One of the biggest mistakes businesses (especially small businesses) make is mismanaging their contingent workforce. Bringing on a temporary staff or hiring contract workers can be the perfect solution when your business is growing. You get the help you need during (what might be) a sporadic growth cycle, without having to manage a large full-time work force. This removes much of the expense and complication from the business you need to run.
A contingent workforce needs to be managed effectively and a little differently than full-time employees. If the time and effort is not put into this process, then expenses will grow. So let’s look at the most common mistakes companies make in managing their contingent workers:
1) Contracting willy nilly – if you have the right people in the right jobs, most of your management issues are solved. This means taking the time to screen and contract/hire correctly, but too many companies simply take the stance of “we need help, get someone- anyone – in here NOW”. This attitude can be disastrous, especially for a small business where job descriptions are fluid, and everyone will eventually have to pitch in somewhere to complete a crucial project. Some effort must be put into the hiring process because the role the contingent worker might need to fill could be different than if a full-time employee took on the position. Sit down, before you even talk to your human capital management firm, and…
- define your workplace and company culture
- create a complete job description
- identify qualifications/characteristics successful candidates need to have
2) No training/onboarding – too many companies do not take the time to onboard temporary workers….thinking it is not worth their time or their trouble. However, this is a crucial mistake. You instinctually understand your business environment, your customers, your culture, your processes; your contingent worker(s) will not. Just because it seems “so simple” to you, does not mean that the process will be obvious to them. In fact, most times it won’t. They may bluff their way through and nod and acknowledge your comments, but (deep down) they will have no idea of what you are talking about. This is where training is crucial. Monster.com states that a good rule of thumb is a half-day of training for every month you expect you to have the contingent worker with you.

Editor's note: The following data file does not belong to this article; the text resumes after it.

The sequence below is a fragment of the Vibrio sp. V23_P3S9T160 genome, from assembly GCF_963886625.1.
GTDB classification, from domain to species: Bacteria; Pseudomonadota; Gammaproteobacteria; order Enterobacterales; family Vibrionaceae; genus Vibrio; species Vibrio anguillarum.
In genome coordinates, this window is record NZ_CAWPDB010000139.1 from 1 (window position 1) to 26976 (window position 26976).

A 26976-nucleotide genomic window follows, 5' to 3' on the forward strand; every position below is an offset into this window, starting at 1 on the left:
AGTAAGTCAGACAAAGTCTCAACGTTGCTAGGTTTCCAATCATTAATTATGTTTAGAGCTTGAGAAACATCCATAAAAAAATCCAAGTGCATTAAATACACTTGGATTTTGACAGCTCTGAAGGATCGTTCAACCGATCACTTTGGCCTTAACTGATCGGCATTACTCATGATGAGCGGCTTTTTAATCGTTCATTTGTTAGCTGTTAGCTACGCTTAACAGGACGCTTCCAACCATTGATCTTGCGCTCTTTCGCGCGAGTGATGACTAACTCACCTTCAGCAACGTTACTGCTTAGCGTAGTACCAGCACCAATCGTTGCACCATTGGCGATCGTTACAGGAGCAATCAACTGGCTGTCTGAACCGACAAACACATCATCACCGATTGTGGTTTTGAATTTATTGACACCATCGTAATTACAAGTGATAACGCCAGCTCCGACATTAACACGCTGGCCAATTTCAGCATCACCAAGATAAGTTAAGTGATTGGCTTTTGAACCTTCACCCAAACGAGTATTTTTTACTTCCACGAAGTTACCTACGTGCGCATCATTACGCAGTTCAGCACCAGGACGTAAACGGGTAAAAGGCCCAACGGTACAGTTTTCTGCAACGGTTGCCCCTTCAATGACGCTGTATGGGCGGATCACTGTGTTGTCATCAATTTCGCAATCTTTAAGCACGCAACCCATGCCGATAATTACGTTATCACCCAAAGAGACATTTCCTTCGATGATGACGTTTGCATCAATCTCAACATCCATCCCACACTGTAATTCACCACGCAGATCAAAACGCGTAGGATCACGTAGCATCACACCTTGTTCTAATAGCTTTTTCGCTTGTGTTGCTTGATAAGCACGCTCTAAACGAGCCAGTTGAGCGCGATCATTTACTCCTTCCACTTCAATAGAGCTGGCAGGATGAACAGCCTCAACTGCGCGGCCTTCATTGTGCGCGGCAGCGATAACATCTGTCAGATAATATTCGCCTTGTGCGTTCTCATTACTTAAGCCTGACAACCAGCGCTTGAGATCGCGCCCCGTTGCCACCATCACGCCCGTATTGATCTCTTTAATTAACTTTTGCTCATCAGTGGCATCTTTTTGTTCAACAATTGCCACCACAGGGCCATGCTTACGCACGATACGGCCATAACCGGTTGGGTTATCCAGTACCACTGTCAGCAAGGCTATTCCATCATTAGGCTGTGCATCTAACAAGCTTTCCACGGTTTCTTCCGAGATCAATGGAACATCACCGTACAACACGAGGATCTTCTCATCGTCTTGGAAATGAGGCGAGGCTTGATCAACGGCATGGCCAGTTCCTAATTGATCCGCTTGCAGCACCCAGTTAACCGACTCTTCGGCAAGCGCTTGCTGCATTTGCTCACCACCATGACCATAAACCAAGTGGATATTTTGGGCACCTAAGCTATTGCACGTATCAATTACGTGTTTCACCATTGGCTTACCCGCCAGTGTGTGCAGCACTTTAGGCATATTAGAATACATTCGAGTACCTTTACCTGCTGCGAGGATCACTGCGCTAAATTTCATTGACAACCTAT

3) Treating the worker like a “temp” – this does not mean getting cross-eyed with the IRS, but it does mean that you need to give your contingent workers the tools they need to get the job done and feel like part of the team. Bottom line is that your customers have no idea which of your staff is temporary versus full-time, and (honestly) they do not care. The same holds true if these workers only interact with an internal audience. This group wants the same thing that your customers want – a smooth experience and a solution to their problem. You want to do everything you can to make working at your company as rewarding for the contingent worker as possible. This makes their efforts more beneficial to you. They could end up being your next new hire, customer or even referral.
Managing a workforce is crucial. Today’s business environment changes on a dime, so having the right people in the right jobs at the right time is crucial. Snelling is here to help. We pride ourselves on our ability to truly partner with our clients. We work as an extension of your organization, taking the time to learn about your workplace, your goals, your business outlook and your company culture. If you are looking for a true workforce planning partner, trust Snelling to deliver the People + you need to make your business hum. Visit our website to find your local office, where our knowledgeable staff can work with you to find the best-fit person for your company.
NOTE: A full-color, downloadable PDF is available.